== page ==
backroom business. The Enquirer has all too often facilitated this by failing to report the news. I'm glad you think citizen journalism is a good idea. But when are you professional journalists going to start doing your job?

At 11:28 PM, Anonymous said... One also wonders about Mr. Bronson's relationship with the board of Citizens For Community Values (CCV), Phil Burress' hard right-wing noisemaking machine. No conflict of interest there, nooooo.

At 5:48 PM, Anonymous said... The CCV is a thinly-concealed PAC. As has been widely reported, its primary funder is Carl Linder. From a 3-30-06 Columbus Dispatch profile of Phil Burress: About 400 people paid $50 apiece to attend the group’s annual banquet Tuesday on the Xavier University campus. All the proceeds will go to the organization because the cost was picked up by well-heeled backers, including Carl H. Lindner, a Cincinnati financier and longtime GOP contributor. Commission president Phil Heimlich has been heavily financed by Lindner and by Burress, who in 2002 Commission president Phil Heimlich has been heavily financed by Lindner and by Burress, who in 2002 paid Heimlich $55,000 for "consulting." Did he watch dirty movies and find them distasteful? Or was this just a sneaky soft money channel? To my knowledge, no reporter has asked Heimlich or Burress to explain what Heimlich did to earn such a substantial packet. Perhaps an Enquirer reporter will take advantage of this election season to ask the two Phils.

At 10:52 PM, Anonymous said... wow, people have lots to argue about. I would pay for this: Your reporters can rate the citizen journalism so I only see the highly rated stories based on my demographic. Also make the ads targeted to me. http://video.google.com/videoplay?docid=-6909078385965257294&q=Seth

At 12:47 PM, Anonymous said... I will show you a good example of collaborative online journalism, from which you could learn a great deal. A tip to TPMMuckraker.com by a concerned reader of the Grandma in Iraq blog brought it to the attention of more people, including your media peers via Editor & Publisher, and the Enquirer couldn't stand the scrutiny. http://www.tpmmuckraker.com/archives/000256.php Yes, the world is changing, and you can't get away with your biased and selective coverage any longer, Mr. Callinan. The Cincy blogs will cover the real news, even if you don't. The eyeballs will migrate to them, raising their online ad revenues and lowering yours. If someone starts a free daily along the lines of what they have in other cities, the Enquirer will be in serious trouble indeed. Perhaps Scripps will do so with the Cincy Post. Good luck trying! It will be fun to watch.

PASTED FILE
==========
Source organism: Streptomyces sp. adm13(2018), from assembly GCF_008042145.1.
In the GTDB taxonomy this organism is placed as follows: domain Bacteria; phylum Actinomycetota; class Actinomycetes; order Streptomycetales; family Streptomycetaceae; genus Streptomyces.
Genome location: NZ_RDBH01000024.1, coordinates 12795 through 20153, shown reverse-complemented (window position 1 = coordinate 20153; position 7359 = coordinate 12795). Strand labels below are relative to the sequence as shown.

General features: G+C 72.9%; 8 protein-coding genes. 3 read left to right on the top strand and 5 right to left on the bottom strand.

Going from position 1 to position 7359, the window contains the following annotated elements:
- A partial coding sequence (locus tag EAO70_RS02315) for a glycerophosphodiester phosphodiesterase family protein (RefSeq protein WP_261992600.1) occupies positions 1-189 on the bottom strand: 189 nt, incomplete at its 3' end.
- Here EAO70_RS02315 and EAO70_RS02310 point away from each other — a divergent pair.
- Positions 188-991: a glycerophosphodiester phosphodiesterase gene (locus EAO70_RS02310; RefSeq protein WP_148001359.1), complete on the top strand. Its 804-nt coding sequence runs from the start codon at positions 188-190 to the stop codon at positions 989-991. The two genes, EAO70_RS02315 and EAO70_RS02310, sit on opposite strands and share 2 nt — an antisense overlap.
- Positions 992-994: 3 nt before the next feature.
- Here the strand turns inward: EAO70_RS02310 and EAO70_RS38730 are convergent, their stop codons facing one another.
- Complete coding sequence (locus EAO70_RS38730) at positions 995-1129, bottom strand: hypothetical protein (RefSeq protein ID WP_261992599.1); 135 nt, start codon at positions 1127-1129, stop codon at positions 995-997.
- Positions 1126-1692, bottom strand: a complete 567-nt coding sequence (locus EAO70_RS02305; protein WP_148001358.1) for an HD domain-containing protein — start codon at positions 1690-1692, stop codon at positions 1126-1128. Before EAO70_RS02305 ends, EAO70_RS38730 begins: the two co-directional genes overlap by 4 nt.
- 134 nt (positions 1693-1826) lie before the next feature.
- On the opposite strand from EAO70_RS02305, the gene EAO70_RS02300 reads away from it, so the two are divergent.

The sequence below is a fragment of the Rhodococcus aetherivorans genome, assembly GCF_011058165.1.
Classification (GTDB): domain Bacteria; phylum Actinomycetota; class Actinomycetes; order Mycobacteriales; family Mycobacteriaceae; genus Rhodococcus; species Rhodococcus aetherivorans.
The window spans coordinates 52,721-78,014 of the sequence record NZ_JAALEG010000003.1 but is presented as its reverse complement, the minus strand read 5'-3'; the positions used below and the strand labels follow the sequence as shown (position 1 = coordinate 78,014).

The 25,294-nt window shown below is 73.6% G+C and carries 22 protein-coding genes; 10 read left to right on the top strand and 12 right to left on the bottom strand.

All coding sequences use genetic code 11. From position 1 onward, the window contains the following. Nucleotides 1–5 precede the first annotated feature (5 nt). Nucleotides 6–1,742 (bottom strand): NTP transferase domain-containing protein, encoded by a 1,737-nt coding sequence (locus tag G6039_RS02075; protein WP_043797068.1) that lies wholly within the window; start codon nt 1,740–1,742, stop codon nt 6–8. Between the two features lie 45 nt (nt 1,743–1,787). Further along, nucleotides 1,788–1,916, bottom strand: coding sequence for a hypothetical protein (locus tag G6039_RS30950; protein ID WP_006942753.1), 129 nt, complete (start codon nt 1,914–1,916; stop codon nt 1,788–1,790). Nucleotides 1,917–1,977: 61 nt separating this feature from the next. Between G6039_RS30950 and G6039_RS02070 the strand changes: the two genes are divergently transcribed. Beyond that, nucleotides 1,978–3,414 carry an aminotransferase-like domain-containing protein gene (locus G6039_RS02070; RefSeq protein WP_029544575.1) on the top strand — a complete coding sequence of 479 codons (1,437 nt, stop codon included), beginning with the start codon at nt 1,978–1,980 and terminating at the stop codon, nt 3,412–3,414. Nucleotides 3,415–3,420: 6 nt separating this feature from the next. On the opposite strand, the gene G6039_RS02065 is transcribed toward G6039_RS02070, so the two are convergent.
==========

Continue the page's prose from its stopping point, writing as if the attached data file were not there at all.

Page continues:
At 11:47 PM, Anonymous said... The "Grandma in Iraq" debacle just made it into Howard Kurtz's media watchdog column in the Washington Post: Mystery Blogger The Cincinnati Enquirer's "Grandma in Iraq" blog is literally true in that Suzanne Fournier is a grandmother. But she is also a spokeswoman for the U.S. military. Which may explain why the blog is relentlessly upbeat about what a great job American soldiers are doing. Enquirer Editor Tom Callinan told Editor & Publisher that he had to change the description of Fournier: "She never hid the fact that she worked for them. But we did not put a disclaimer at the top, we had overlooked that. We have now corrected it." Fournier wrote on the blog that she never tried to hide her affiliation but "wanted to share my experiences because I am in a unique position of being able to travel to nine of the southern provinces with my job as a communicator."

At 11:58 PM, Anonymous said...

Editor & Publisher just ran a third lengthy article about the Enquirer, Tom Callinan, and the "Grandma in Iraq" mess. Meanwhile, the Cincinnati Beacon has new information about Suzanne Fournier's background as longtime press officer for the Army's Chemical and Biological Weapons Program and as an Enquirer source for a number of articles dating back to at least 1999.